Spontaneous Sensorimotor Coupling with Multipart Music (4)

Brian K. Hurley, Peter Martens, Petr Janata

Research output: Contribution to journalArticlepeer-review


Music often evokes spontaneous movements in listeners that are synchronized with the music, a phenomenon that has been characterized as being in "the groove." However, the musical factors that contribute to listeners' initiation of stimulus-coupled action remain unclear. Evidence suggests that newly appearing objects in auditory scenes orient listeners' attention, and that in multipart music, newly appearing instrument or voice parts can engage listeners' attention and elicit arousal. We posit that attentional engagement with music can influence listeners' spontaneous stimulus-coupled movement. Here, 2 experiments-involving participants with and without musical training-tested the effect of staggering instrument entrances across time and varying the number of concurrent instrument parts within novel multipart music on listeners' engagement with the music, as assessed by spontaneous sensorimotor behavior and self-reports. Experiment 1 assessed listeners' moment-to-moment ratings of per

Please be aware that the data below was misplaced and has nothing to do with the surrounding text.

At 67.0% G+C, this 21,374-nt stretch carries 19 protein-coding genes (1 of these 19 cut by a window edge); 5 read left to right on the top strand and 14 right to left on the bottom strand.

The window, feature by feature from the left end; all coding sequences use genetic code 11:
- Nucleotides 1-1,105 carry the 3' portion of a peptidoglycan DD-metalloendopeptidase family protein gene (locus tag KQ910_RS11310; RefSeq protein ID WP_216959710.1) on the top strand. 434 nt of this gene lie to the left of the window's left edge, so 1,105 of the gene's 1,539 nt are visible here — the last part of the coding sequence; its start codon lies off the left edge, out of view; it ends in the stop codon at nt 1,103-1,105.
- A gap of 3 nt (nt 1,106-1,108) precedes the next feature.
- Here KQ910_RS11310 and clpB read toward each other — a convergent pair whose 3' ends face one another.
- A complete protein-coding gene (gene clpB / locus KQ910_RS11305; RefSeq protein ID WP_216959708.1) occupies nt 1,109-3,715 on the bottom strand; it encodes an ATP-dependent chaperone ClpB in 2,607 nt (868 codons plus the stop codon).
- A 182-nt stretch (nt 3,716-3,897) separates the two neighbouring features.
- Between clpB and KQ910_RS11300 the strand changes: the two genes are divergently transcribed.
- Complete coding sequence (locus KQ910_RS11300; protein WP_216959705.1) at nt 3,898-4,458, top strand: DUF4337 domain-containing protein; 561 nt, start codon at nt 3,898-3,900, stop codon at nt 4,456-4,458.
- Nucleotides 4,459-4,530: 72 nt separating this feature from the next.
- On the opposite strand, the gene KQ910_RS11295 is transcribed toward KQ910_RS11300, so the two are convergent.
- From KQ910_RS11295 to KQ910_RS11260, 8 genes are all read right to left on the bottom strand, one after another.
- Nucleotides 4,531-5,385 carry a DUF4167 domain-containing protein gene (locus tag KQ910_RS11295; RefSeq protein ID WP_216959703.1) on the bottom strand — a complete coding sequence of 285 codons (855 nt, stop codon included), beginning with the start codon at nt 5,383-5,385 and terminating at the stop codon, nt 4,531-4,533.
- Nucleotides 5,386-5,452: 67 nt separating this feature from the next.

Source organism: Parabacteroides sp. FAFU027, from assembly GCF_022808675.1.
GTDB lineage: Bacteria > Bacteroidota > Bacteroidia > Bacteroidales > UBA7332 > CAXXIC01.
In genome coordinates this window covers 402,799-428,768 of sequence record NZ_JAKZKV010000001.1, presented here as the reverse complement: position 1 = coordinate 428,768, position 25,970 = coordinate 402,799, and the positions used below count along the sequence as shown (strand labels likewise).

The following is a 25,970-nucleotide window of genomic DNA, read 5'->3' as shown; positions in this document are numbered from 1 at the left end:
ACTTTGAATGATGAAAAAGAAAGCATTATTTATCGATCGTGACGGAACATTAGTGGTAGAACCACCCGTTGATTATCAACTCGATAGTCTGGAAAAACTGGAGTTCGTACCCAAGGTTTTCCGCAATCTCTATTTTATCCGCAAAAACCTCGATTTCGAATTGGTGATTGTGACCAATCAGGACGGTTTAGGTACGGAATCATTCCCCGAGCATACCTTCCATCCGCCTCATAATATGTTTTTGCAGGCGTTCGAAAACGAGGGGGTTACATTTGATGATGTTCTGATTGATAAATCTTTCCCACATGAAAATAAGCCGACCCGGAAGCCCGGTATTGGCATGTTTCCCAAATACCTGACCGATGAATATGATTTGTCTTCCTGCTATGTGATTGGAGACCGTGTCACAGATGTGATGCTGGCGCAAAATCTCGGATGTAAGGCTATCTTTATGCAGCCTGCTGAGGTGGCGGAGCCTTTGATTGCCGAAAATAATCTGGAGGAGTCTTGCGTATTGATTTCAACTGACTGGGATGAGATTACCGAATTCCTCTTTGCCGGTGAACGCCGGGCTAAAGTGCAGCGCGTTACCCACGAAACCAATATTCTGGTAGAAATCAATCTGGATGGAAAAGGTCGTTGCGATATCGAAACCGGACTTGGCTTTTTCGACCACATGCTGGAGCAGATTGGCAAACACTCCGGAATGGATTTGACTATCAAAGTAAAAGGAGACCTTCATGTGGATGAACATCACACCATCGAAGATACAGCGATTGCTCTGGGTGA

Original languageEnglish
Pages (from-to)18
JournalJournal of Experimental Psychology: Human Perception and Performance
StatePublished - Aug 2014


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